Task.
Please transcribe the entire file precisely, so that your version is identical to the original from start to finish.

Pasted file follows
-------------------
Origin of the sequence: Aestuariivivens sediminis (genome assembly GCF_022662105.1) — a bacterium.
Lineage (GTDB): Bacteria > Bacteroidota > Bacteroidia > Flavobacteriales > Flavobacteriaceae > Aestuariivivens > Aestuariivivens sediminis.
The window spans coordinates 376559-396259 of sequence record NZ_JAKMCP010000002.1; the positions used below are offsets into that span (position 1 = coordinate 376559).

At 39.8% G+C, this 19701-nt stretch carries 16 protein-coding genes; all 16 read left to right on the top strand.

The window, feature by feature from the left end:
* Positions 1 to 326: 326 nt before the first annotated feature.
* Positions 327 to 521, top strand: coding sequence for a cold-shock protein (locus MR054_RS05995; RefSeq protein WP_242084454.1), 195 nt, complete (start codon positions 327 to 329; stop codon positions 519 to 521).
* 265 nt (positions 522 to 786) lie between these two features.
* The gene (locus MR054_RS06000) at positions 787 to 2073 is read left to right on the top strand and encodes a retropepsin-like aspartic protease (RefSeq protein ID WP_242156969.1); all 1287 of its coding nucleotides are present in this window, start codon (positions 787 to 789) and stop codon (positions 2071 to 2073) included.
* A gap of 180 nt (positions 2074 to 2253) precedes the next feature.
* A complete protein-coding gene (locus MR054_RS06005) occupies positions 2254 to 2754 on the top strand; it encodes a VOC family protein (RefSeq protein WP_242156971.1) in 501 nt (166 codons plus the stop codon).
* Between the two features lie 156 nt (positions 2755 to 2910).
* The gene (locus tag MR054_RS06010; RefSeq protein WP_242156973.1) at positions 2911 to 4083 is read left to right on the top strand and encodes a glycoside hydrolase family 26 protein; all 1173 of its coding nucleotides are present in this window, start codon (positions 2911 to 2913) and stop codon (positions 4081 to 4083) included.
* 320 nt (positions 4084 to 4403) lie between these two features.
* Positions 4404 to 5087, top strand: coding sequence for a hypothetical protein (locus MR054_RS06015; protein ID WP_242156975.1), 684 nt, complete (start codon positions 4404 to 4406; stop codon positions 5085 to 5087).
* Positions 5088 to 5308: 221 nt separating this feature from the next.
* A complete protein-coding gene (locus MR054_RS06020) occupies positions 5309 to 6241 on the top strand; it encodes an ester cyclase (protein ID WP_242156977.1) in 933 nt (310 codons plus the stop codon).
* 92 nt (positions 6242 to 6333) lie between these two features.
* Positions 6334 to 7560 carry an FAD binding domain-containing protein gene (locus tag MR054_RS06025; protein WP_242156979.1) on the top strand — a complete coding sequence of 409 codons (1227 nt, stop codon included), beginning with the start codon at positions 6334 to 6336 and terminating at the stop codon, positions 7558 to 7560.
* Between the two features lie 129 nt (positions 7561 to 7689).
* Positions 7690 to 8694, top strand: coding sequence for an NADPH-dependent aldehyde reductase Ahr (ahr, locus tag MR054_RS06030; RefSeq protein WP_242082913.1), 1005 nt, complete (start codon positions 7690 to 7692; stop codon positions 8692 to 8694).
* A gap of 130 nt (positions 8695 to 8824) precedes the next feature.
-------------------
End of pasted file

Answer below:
Origin of the sequence: Aestuariivivens sediminis (genome assembly GCF_022662105.1) — a bacterium.
Lineage (GTDB): Bacteria > Bacteroidota > Bacteroidia > Flavobacteriales > Flavobacteriaceae > Aestuariivivens > Aestuariivivens sediminis.
The window spans coordinates 376559-396259 of sequence record NZ_JAKMCP010000002.1; the positions used below are offsets into that span (position 1 = coordinate 376559).

At 39.8% G+C, this 19701-nt stretch carries 16 protein-coding genes; all 16 read left to right on the top strand.

The window, feature by feature from the left end:
* Positions 1 to 326: 326 nt before the first annotated feature.
* Positions 327 to 521, top strand: coding sequence for a cold-shock protein (locus MR054_RS05995; RefSeq protein WP_242084454.1), 195 nt, complete (start codon positions 327 to 329; stop codon positions 519 to 521).
* 265 nt (positions 522 to 786) lie between these two features.
* The gene (locus MR054_RS06000) at positions 787 to 2073 is read left to right on the top strand and encodes a retropepsin-like aspartic protease (RefSeq protein ID WP_242156969.1); all 1287 of its coding nucleotides are present in this window, start codon (positions 787 to 789) and stop codon (positions 2071 to 2073) included.
* A gap of 180 nt (positions 2074 to 2253) precedes the next feature.
* A complete protein-coding gene (locus MR054_RS06005) occupies positions 2254 to 2754 on the top strand; it encodes a VOC family protein (RefSeq protein WP_242156971.1) in 501 nt (166 codons plus the stop codon).
* Between the two features lie 156 nt (positions 2755 to 2910).
* The gene (locus tag MR054_RS06010; RefSeq protein WP_242156973.1) at positions 2911 to 4083 is read left to right on the top strand and encodes a glycoside hydrolase family 26 protein; all 1173 of its coding nucleotides are present in this window, start codon (positions 2911 to 2913) and stop codon (positions 4081 to 4083) included.
* 320 nt (positions 4084 to 4403) lie between these two features.
* Positions 4404 to 5087, top strand: coding sequence for a hypothetical protein (locus MR054_RS06015; protein ID WP_242156975.1), 684 nt, complete (start codon positions 4404 to 4406; stop codon positions 5085 to 5087).
* Positions 5088 to 5308: 221 nt separating this feature from the next.
* A complete protein-coding gene (locus MR054_RS06020) occupies positions 5309 to 6241 on the top strand; it encodes an ester cyclase (protein ID WP_242156977.1) in 933 nt (310 codons plus the stop codon).
* 92 nt (positions 6242 to 6333) lie between these two features.
* Positions 6334 to 7560 carry an FAD binding domain-containing protein gene (locus tag MR054_RS06025; protein WP_242156979.1) on the top strand — a complete coding sequence of 409 codons (1227 nt, stop codon included), beginning with the start codon at positions 6334 to 6336 and terminating at the stop codon, positions 7558 to 7560.
* Between the two features lie 129 nt (positions 7561 to 7689).
* Positions 7690 to 8694, top strand: coding sequence for an NADPH-dependent aldehyde reductase Ahr (ahr, locus tag MR054_RS06030; RefSeq protein WP_242082913.1), 1005 nt, complete (start codon positions 7690 to 7692; stop codon positions 8692 to 8694).
* A gap of 130 nt (positions 8695 to 8824) precedes the next feature.